Affinity- operating system

ssssssss

n00b
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Sep 14, 2021
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What is Affinity_? Please explain it with a small example , please do not answer with this ( ask google), there are lots of resources on Google and all them are un-understandable and not for nOObs :)
 

Nobu

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Jun 7, 2007
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6,718
Talking about a process's thread affinity?

It is the logical core or thread(s) that the process runs on. This can be automatically chosen by the OS based on load, resources, and CPU time used by the process, or manually defined by the user or the program itself.
 

ssssssss

n00b
Joined
Sep 14, 2021
Messages
10
Talking about a process's thread affinity?

It is the logical core or thread(s) that the process runs on. This can be automatically chosen by the OS based on load, resources, and CPU time used by the process, or manually defined by the user or the program itself.
Im talking about affinity scheduling, in order to compare between CPU-pinning VS CPU affinity in scheduling
 

Dan_D

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Feb 9, 2002
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Im talking about affinity scheduling, in order to compare between CPU-pinning VS CPU affinity in scheduling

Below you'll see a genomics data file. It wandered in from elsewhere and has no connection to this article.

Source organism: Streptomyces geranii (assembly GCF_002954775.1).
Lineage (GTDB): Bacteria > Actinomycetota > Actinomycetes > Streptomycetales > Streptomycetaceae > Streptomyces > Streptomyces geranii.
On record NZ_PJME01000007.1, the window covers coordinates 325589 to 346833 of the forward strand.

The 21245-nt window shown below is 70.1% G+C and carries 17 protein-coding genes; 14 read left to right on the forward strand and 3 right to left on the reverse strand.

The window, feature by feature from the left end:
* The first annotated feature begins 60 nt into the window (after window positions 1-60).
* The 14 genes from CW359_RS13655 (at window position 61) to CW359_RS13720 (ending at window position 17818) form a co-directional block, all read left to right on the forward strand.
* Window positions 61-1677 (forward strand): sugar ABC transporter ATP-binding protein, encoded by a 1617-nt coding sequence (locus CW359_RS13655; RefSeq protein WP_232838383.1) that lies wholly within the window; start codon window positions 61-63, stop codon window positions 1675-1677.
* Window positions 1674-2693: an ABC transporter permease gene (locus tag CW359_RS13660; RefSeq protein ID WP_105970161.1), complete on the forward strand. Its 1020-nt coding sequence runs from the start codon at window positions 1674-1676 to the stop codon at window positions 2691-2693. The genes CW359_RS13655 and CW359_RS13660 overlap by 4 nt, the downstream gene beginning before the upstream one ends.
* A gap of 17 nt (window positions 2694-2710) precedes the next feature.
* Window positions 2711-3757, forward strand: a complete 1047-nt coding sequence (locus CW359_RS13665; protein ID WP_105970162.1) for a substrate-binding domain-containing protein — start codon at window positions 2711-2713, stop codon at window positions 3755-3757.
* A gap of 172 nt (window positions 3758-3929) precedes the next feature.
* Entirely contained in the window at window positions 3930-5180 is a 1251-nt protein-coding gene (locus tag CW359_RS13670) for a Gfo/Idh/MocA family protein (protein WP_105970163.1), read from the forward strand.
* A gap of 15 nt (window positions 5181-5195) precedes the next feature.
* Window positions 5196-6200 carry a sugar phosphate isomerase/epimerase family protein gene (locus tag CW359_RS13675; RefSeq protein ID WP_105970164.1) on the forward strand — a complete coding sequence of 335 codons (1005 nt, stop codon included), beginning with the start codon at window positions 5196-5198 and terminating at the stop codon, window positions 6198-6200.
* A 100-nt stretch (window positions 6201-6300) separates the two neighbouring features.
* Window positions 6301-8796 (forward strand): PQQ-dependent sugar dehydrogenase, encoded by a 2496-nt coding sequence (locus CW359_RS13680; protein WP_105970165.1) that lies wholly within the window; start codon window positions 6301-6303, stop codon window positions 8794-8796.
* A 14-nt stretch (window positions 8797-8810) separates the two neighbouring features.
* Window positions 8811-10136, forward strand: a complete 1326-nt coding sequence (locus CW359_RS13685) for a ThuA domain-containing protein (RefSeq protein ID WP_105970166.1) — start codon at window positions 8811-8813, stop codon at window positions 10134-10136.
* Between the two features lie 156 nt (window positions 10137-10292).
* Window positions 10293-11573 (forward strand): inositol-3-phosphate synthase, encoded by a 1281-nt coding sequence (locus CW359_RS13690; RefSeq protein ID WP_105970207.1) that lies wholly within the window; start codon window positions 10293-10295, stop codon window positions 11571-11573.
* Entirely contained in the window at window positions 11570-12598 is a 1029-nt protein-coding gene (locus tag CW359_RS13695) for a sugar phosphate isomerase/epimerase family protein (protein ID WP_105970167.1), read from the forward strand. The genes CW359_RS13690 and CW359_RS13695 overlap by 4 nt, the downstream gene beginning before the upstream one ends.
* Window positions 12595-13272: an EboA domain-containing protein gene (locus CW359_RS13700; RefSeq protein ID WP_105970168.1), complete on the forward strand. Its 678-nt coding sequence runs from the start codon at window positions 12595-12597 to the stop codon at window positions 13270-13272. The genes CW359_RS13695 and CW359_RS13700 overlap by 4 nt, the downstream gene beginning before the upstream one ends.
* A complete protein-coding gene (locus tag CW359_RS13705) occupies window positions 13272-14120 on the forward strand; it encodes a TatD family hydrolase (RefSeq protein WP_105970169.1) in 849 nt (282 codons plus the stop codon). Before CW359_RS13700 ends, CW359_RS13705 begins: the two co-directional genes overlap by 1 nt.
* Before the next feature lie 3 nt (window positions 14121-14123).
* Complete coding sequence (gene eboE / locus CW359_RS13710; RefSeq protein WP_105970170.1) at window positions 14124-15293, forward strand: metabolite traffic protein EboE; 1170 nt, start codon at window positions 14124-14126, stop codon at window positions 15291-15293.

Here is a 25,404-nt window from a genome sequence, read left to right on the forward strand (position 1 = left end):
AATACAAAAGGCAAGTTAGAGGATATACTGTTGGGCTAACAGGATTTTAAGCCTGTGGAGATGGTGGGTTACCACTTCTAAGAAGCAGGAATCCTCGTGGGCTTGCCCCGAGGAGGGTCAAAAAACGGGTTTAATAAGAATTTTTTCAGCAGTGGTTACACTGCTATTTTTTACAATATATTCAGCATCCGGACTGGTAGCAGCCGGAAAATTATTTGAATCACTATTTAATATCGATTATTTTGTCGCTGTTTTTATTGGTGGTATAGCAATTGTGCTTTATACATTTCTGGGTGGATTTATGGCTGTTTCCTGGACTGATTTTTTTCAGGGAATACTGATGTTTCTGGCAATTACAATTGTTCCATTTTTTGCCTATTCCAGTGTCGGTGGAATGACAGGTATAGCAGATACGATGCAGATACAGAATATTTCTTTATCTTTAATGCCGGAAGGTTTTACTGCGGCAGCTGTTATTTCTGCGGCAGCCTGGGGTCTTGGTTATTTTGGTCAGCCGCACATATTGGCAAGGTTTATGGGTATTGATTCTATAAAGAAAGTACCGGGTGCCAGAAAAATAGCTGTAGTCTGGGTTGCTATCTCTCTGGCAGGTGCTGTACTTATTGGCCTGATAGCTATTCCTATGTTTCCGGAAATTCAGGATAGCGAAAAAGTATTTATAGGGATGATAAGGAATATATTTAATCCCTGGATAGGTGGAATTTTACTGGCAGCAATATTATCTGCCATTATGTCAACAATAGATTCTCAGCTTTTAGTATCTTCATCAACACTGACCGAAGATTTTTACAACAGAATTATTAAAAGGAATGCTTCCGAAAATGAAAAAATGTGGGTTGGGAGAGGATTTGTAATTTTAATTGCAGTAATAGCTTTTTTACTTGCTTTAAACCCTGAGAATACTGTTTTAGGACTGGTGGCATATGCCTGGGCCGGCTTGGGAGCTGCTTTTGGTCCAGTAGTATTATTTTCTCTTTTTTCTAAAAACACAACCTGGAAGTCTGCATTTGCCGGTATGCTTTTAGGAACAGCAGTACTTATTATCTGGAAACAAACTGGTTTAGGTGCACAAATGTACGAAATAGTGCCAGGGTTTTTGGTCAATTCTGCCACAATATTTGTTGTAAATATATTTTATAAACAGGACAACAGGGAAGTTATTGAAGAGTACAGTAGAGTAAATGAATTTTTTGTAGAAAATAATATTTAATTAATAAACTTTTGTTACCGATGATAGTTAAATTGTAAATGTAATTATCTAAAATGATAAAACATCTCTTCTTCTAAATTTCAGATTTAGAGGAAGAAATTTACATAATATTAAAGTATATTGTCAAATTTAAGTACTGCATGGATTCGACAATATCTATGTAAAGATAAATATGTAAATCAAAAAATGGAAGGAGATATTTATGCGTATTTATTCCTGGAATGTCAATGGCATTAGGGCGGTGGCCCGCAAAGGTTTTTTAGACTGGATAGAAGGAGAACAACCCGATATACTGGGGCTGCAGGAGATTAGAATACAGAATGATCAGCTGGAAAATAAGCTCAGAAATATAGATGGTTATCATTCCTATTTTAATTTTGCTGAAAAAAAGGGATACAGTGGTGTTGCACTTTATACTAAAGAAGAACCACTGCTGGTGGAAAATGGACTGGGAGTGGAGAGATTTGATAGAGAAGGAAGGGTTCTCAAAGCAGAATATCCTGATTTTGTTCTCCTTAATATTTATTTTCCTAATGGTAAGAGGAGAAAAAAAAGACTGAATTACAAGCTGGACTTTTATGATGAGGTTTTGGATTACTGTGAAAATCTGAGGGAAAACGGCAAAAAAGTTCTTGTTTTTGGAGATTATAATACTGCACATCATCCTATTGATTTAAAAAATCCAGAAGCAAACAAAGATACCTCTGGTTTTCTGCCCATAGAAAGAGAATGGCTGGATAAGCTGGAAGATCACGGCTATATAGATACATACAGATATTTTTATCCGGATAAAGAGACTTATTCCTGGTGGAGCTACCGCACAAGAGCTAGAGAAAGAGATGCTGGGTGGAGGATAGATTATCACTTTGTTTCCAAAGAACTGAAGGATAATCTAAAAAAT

I'm not sure what you are getting at. For most applications, there is no need to set affinity manually. The scheduler is more than capable of handling this. The scheduler is one thing that gets better in each iteration of Windows, especially as it relates to newer processor architectures. In the early days of SMP and multi-core Windows based systems, we had to set the affinity only when an application wasn't capable of dealing with or supporting SMT in any way shape or form. Today, it's something that's primarily there for legacy applications.
 

OFaceSIG

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Aug 31, 2009
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I'm not sure what you are getting at. For most applications, there is no need to set affinity manually. The scheduler is more than capable of handling this. The scheduler is one thing that gets better in each iteration of Windows, especially as it relates to newer processor architectures. In the early days of SMP and multi-core Windows based systems, we had to set the affinity only when an application wasn't capable of dealing with or supporting SMT in any way shape or form. Today, it's something that's primarily there for legacy applications.
Yep, last time I had to do this was when Half Life 2 first released and freaked out on my dual core Athlon.
 

Dan_D

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Yep, last time I had to do this was when Half Life 2 first released and freaked out on my dual core Athlon.
I had to do this more often than most as prior to multi-core CPU's, I had run dual processor based systems such as a dual processor Pentium Pro on an Intel PR440FX motherboard. I also had a quad core rather early and later on, two quad cores for a total of eight on my Skulltrail setup. I don't think I've had to do it since my Core i7 980X setup though. Even prior to that it was a rarity. You had to run some pretty eclectic software to have to mess with this too much. Primarily older games, specialized software or legacy versions of productivity products.
 
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